Users must not send messages to unwilling recipients. They must never use school computing facilities for harassment, plagiarism, or other illegal or unethical activities.
The GCP policy on freedom from harassment includes electronic communications: “Respect others’ rights to freedom from harassment or intimidation. Do not send abusive or patently unwanted material to others; do not cause others’ work to be disrupted by your actions.”
Do not engage in actions that are politically damaging to the network. The internet accesses a wide world of users; although GCP has a content filter on its wireless network, there is no guardian to filter material that may not be appropriate for students if they bypass this. Access to this material by students may cause GCP to decide to terminate internet access, thus depriving others of a valuable tool. Anyone accessing inappropriate material will have all computer privileges taken away. Anyone distributing inappropriate materials over the network will have all computer privileges revoked and have further disciplinary action taken against them. “Appropriateness” will be determined by GCP. In general, if material gathered from other media is unsuitable for the school environment, the same material accessed via the internet is equally unsuitable and thus prohibited.
Logging onto online chat groups is not allowed. The only exception is those chat groups set up specifically by GCP for co-curricular student use. What this means to you:
- You may not email or post news anonymously or use someone else’s name.
- You may not send unwanted material to others.
- You may not use the network for any activity that is inappropriate in a school environment (where “inappropriate” is determined by GCP).
- You may not log onto online chat groups except to those created by the GCP for co-curricular purposes.
The GCP computing facilities shall not be used to violate copyright and other intellectual property rights. In cases where the law is unclear, such as regarding works published over the internet, users should be conservative and assume that anything published on the internet is copyrighted.
Computers and associated peripherals such as printers and scanners may not be used to create fraudulent or counterfeit documents, such as IDs, currency, tickets, legal documents, etc. What this means to you:
- You may not copy files belonging to others without their permission.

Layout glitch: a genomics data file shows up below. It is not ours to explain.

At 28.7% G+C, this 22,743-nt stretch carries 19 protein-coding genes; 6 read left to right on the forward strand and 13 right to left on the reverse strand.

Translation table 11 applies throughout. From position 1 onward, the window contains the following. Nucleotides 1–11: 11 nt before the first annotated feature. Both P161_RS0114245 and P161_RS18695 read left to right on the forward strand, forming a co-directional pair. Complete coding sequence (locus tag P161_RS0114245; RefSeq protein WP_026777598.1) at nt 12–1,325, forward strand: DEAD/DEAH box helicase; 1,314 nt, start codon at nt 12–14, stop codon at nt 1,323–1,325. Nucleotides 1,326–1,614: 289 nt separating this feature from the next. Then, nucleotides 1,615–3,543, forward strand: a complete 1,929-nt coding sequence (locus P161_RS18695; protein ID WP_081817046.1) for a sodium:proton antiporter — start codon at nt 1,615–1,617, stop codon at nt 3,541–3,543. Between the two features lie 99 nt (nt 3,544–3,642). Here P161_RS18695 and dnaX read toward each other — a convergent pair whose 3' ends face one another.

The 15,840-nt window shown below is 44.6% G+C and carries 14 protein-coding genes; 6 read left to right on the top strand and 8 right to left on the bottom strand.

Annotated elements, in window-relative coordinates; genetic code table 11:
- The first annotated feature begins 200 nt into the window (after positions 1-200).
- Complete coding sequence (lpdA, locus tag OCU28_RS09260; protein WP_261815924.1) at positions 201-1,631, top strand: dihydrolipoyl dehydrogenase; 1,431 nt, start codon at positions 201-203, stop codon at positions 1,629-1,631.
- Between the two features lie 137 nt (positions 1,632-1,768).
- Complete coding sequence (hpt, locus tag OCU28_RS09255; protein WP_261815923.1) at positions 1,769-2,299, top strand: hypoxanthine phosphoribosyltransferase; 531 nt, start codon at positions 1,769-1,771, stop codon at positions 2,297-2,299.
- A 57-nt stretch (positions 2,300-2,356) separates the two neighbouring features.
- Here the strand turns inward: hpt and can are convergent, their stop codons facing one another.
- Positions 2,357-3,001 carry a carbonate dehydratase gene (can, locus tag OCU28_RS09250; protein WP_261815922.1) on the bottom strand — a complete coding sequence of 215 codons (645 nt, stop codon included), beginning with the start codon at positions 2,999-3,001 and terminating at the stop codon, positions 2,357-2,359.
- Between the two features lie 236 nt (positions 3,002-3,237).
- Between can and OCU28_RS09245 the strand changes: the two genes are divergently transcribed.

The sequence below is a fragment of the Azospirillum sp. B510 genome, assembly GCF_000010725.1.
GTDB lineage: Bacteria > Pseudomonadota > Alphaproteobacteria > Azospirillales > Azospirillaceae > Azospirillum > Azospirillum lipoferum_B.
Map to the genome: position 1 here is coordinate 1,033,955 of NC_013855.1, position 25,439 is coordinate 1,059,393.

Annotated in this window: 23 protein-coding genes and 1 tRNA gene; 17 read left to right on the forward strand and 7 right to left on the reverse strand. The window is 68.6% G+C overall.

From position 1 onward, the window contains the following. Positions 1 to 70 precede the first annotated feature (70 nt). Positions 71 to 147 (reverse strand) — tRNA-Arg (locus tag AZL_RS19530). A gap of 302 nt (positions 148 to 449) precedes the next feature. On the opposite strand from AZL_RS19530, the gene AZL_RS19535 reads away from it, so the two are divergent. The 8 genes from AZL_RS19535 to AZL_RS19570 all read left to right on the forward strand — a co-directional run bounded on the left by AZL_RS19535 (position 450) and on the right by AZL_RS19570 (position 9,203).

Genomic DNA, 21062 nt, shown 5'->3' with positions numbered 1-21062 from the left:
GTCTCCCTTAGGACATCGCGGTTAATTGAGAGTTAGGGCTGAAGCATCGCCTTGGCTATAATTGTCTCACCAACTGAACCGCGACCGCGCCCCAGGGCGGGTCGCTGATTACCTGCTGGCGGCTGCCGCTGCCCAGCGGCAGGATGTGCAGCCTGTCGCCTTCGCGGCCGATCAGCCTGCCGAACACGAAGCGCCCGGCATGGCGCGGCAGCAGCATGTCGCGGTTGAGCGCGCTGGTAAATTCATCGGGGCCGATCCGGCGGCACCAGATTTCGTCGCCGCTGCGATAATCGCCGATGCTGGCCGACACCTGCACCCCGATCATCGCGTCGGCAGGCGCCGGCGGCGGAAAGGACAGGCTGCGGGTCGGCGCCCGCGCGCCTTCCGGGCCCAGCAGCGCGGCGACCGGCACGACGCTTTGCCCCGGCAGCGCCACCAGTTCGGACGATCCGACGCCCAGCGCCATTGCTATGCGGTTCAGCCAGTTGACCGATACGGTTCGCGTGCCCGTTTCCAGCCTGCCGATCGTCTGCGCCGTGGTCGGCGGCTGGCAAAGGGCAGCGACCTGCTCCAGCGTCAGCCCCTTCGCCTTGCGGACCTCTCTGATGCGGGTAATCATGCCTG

- You may not quote extensively from any source without proper attribution and permission.
- You may not use the computers to create or alter IDs, currency, or other legal documents.
- You may not make unauthorized copies of copyrighted songs or albums, digital images, movies, or other artistic works.
The computer network, computers, hard drives and all connected peripherals located at GCP are the property of Gold Coast Prep School, including all data stored on those devices. Individuals using this computer system are subject to having all of their activities on this system monitored and recorded by GCP. Anyone using this system expressly consents to such monitoring and is advised that when such monitoring reveals possible evidence that violates current GCP Computer Policy, such evidence will be presented to GCP.
Shared resources on the GCP network include file servers and other computers on which users’ work is stored. To protect private information, mechanisms exist to prevent unauthorized examination by others. Attempts to circumvent these mechanisms will be treated as violations of privacy and a breach of ethical standards. Searching through directories and folders to find unprotected information is also prohibited. Information you have not been invited to use is not yours to access. Even if a user’s files are unprotected, it is improper for another user to read them unless the owner has given permission. Any attempt to access another user’s files by any means will result in immediate suspension of all computer privileges and further disciplinary actions. Any attempt to deliberately degrade or disrupt system performance or to interfere with the work of others is a breach of GCP Computing Policy.